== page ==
The current understanding of heart failure (HF) does not fully explain the spectrum of HF symptoms. Most HF hospitalizations are related to sodium (Na(+)) and fluid retention resulting from neurohumoral up-regulation. Recent insights suggest that Na(+) is not distributed in the body solely as a free cation, but that it is also bound to large interstitial glycosaminoglycan (GAG) networks in different tissues, which have an important regulatory function. In HF, high Na(+) intake and neurohumoral alterations disrupt GAG structure, leading to loss of the interstitial buffer capacity and disproportionate interstitial fluid accumulation. Moreover, a diminished endothelial GAG network (the endothelial glycocalyx) results in increased vascular resistance and disturbed endothelial nitric oxide production. New imaging modalities can help evaluate interstitial Na(+) and endothelial glycocalyx integrity. Furthermore, several therapies have been proven to stabilize interstitial GAG networks. Hence, a better appreciation of this new Na(+) "compartment" might improve current management of HF.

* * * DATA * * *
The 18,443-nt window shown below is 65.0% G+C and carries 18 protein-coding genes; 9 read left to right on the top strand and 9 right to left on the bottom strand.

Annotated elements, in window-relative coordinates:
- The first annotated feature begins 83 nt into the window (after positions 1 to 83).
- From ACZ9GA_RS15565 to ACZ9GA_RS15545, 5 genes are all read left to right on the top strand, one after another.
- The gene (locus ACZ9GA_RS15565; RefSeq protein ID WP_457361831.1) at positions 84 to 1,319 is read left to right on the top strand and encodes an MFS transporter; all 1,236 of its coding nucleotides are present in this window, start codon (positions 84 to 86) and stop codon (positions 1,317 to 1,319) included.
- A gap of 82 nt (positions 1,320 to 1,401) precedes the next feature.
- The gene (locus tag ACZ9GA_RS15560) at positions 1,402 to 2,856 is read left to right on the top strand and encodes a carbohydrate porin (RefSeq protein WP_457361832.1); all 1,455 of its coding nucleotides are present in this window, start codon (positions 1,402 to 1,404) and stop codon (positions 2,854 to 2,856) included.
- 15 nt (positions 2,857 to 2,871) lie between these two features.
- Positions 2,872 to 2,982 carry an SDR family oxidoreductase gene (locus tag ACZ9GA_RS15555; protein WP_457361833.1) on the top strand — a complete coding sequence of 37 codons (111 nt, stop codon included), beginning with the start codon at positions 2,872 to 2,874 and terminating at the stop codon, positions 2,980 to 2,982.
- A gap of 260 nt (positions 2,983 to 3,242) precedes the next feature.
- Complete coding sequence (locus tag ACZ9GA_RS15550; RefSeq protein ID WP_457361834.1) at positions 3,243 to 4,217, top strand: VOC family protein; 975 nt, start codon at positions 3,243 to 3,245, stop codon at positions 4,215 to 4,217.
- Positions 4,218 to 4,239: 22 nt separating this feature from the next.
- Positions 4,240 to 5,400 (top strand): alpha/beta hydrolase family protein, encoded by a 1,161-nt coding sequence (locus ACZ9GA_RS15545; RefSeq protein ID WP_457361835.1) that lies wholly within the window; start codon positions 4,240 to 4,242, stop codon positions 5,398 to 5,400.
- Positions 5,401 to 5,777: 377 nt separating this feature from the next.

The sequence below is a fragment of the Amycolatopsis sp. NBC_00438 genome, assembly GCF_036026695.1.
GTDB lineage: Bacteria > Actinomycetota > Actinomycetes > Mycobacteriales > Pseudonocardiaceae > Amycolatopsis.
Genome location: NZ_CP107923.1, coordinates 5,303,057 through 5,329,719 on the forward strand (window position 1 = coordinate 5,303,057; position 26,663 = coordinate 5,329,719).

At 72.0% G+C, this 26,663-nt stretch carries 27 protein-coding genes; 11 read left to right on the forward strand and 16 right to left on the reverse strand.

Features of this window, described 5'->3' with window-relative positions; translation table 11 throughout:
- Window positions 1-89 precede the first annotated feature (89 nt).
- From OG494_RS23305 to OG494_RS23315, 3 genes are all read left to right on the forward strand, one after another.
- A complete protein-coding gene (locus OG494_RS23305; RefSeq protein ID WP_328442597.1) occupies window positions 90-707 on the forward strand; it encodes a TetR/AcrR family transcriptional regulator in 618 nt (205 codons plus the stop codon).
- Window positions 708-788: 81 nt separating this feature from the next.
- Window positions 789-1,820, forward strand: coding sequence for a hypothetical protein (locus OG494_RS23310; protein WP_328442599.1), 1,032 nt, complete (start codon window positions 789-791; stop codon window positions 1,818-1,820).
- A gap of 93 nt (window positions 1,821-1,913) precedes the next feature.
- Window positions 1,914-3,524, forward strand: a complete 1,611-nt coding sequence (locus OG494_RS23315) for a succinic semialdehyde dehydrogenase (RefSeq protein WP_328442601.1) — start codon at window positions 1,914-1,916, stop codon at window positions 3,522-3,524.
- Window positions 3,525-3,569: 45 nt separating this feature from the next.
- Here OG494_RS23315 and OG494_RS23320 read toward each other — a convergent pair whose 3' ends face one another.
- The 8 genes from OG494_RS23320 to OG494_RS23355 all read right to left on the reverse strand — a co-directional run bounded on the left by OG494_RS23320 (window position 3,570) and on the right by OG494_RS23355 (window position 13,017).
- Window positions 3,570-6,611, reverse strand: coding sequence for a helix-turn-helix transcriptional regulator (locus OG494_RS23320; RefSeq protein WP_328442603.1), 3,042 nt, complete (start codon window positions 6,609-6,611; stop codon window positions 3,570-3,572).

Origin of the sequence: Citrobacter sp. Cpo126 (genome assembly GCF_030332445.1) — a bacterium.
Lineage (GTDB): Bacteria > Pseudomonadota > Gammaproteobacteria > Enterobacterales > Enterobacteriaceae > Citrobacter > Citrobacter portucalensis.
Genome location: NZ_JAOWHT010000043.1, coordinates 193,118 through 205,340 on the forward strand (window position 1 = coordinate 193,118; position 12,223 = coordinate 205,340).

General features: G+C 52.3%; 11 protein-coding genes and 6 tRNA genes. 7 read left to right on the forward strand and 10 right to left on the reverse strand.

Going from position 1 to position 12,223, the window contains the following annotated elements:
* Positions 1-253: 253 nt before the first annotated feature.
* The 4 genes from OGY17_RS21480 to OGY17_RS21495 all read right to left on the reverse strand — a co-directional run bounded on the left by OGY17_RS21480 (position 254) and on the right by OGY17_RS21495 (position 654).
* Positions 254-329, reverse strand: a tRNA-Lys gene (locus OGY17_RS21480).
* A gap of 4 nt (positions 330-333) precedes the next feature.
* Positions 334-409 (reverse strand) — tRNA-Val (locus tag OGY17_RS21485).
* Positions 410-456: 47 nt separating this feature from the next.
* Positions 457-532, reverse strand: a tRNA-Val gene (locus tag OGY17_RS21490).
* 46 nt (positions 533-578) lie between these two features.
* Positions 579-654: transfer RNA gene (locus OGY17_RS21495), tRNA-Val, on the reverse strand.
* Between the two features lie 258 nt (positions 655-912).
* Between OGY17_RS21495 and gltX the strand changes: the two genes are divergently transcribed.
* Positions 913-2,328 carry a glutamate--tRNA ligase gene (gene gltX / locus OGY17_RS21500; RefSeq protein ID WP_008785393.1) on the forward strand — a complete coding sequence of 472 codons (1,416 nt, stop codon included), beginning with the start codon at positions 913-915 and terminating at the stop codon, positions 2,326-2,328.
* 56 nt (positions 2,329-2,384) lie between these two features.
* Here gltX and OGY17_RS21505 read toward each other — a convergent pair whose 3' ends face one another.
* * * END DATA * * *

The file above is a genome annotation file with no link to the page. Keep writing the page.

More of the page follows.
Bibliographical noteCopyright © 2015 American College of Cardiology Foundation. Published by Elsevier Inc. All rights reserved.
- Endothelium, Vascular/physiology
- Extracellular Fluid/metabolism
- Heart Failure/metabolism
- Water-Electrolyte Balance